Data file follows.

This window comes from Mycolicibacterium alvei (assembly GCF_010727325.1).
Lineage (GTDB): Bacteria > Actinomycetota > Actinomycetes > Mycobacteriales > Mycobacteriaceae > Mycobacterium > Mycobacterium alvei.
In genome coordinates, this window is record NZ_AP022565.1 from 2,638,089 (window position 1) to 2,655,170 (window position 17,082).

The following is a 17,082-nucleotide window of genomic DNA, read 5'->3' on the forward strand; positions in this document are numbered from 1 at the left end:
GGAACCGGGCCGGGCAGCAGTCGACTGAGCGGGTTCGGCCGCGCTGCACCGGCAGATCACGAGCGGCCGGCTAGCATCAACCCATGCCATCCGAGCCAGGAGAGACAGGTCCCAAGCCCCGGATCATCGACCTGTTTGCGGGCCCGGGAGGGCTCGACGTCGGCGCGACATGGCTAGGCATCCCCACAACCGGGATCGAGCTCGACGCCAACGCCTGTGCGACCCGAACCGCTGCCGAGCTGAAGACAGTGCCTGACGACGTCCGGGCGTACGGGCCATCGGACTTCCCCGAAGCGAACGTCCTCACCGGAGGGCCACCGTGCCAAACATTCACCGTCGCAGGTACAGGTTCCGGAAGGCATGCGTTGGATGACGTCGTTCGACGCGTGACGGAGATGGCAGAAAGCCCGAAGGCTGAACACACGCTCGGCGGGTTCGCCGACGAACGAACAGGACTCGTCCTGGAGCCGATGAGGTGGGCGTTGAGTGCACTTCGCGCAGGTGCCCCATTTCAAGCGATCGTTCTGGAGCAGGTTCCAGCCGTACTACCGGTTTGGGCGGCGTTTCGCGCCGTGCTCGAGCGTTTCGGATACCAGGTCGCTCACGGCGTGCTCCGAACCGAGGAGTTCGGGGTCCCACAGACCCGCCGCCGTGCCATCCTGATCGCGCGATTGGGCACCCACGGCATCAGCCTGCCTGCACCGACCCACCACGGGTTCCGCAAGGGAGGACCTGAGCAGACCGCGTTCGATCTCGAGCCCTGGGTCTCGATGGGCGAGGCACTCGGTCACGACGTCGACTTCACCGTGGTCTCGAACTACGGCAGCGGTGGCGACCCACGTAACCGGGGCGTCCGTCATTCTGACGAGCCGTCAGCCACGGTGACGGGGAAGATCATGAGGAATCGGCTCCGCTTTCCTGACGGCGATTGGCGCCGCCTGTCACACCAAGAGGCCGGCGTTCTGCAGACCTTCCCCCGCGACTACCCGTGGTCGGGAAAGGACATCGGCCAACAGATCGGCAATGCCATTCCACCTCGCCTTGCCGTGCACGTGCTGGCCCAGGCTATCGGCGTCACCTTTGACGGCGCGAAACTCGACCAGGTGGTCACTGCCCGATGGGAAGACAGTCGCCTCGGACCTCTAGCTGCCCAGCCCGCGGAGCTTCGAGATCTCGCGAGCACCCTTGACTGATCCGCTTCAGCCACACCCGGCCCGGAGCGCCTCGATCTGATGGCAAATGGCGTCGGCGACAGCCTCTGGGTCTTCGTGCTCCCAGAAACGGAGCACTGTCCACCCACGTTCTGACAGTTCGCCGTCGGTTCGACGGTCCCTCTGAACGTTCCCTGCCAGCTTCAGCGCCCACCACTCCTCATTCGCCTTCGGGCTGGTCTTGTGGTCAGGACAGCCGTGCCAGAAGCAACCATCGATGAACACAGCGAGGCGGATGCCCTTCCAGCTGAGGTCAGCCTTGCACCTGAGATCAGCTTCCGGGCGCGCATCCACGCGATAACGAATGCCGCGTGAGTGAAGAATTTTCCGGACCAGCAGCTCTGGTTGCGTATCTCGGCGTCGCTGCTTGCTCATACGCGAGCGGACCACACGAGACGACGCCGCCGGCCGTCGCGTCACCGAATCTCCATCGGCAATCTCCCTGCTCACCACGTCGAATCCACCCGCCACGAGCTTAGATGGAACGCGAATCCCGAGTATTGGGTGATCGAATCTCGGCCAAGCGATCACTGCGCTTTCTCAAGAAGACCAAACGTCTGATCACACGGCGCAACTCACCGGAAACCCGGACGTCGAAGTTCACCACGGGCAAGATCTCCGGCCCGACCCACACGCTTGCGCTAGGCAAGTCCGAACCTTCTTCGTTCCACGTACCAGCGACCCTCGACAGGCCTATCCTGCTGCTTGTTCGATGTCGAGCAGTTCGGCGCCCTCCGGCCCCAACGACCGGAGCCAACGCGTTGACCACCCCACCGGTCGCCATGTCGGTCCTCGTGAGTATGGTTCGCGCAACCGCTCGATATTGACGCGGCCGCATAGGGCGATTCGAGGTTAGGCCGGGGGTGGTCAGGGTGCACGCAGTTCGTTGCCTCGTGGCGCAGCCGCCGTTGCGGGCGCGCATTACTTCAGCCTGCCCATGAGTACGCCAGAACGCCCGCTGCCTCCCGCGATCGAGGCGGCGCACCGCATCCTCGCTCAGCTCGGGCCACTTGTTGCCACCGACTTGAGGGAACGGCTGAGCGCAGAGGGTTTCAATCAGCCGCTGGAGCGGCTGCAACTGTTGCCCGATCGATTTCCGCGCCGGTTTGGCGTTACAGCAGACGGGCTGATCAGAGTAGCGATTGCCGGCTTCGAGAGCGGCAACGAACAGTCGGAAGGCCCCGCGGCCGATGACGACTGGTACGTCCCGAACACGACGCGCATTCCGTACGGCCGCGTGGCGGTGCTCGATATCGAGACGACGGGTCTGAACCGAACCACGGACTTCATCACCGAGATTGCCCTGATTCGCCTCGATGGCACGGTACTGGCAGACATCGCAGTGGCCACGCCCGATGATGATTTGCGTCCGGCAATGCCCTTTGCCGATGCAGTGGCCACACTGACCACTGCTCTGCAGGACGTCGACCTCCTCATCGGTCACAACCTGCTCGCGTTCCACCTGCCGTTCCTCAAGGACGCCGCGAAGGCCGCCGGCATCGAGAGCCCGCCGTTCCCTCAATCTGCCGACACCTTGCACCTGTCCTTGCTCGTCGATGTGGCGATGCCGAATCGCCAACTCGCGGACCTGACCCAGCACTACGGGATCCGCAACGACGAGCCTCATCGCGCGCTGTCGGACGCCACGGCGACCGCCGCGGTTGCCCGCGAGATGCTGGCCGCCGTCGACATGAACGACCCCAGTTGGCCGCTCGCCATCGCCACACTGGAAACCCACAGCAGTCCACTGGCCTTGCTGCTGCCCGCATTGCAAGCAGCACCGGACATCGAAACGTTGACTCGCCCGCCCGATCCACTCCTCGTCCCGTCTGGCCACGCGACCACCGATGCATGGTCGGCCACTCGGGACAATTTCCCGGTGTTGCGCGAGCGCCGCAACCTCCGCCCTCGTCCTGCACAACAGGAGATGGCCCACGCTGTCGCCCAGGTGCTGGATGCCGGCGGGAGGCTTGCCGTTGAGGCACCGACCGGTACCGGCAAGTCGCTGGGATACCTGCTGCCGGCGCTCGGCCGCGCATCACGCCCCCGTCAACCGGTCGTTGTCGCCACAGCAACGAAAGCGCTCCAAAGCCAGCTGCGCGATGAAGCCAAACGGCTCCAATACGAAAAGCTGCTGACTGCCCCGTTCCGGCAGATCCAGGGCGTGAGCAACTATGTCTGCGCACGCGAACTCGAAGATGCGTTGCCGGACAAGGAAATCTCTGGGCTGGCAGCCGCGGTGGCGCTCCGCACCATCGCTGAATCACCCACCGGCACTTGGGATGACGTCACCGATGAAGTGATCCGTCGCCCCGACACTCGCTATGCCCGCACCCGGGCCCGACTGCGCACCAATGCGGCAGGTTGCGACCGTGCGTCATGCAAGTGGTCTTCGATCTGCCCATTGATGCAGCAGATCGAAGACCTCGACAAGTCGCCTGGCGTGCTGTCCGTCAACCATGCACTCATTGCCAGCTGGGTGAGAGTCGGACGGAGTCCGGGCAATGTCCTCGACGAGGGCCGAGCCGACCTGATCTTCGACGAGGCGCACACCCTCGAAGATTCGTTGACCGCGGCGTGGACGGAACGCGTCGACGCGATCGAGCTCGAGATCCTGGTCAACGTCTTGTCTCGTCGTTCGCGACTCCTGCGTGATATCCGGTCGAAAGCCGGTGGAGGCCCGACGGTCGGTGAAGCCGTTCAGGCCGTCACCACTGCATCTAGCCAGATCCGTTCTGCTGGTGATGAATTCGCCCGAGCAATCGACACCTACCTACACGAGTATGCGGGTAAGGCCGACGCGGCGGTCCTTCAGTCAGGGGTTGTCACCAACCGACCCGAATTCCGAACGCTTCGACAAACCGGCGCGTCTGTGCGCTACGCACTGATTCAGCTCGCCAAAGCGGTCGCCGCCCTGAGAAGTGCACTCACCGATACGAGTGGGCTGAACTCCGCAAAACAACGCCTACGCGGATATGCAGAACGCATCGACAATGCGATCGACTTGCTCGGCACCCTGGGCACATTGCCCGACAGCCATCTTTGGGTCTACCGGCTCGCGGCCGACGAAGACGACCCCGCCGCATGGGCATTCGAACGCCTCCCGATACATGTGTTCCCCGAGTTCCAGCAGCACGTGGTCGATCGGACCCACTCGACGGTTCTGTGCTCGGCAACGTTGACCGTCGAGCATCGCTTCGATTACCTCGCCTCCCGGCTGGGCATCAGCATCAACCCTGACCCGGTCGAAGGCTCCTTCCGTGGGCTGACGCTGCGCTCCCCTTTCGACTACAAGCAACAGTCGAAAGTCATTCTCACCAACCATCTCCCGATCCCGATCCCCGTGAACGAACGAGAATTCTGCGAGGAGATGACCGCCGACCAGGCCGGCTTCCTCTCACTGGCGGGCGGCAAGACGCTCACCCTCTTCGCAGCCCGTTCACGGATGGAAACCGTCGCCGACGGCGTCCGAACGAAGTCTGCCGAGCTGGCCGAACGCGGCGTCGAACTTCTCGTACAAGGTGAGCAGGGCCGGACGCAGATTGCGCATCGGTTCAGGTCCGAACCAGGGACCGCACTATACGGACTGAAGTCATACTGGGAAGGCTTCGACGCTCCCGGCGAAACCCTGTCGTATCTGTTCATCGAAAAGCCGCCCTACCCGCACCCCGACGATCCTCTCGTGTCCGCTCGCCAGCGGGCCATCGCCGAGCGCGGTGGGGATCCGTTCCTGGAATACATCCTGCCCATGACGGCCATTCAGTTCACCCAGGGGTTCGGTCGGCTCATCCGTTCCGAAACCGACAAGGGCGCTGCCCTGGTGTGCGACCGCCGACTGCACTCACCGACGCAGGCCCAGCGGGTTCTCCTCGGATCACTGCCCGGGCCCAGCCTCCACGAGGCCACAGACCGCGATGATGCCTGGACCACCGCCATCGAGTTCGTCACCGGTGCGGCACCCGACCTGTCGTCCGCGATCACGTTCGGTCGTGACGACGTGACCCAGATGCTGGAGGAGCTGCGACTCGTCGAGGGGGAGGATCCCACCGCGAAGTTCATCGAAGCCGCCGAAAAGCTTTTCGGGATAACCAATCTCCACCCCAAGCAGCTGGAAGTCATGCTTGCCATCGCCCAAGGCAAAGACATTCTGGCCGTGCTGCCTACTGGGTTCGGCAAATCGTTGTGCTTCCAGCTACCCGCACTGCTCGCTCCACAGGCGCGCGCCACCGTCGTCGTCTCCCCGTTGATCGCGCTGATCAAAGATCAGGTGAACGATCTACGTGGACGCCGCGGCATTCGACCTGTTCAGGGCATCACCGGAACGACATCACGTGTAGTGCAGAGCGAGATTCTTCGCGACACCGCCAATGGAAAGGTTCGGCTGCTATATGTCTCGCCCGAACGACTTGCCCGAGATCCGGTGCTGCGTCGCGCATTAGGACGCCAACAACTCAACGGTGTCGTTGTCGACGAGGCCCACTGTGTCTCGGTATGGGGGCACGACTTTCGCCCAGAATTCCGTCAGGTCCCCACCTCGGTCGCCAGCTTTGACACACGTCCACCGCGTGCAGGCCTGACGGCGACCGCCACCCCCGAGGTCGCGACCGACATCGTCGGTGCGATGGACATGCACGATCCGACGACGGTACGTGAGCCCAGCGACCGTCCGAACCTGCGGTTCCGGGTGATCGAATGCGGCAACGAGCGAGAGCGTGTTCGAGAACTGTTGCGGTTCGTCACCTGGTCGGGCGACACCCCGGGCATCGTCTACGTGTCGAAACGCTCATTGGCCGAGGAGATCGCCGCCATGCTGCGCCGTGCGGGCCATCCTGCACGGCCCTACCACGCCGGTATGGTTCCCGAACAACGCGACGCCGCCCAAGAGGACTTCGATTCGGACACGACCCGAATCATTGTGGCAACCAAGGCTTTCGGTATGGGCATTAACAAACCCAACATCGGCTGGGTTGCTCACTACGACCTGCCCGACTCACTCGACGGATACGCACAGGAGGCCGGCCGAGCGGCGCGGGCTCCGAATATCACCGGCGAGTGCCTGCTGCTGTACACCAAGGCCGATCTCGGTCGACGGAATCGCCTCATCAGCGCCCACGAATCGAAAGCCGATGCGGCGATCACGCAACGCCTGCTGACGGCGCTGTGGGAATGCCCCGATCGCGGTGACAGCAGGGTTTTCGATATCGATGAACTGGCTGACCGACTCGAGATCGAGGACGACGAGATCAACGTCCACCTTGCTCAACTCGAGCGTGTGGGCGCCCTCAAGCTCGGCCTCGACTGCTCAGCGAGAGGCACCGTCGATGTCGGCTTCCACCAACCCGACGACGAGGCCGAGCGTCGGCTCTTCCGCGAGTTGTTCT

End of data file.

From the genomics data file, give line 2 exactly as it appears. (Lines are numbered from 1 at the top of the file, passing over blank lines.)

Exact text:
Lineage (GTDB): Bacteria > Actinomycetota > Actinomycetes > Mycobacteriales > Mycobacteriaceae > Mycobacterium > Mycobacterium alvei.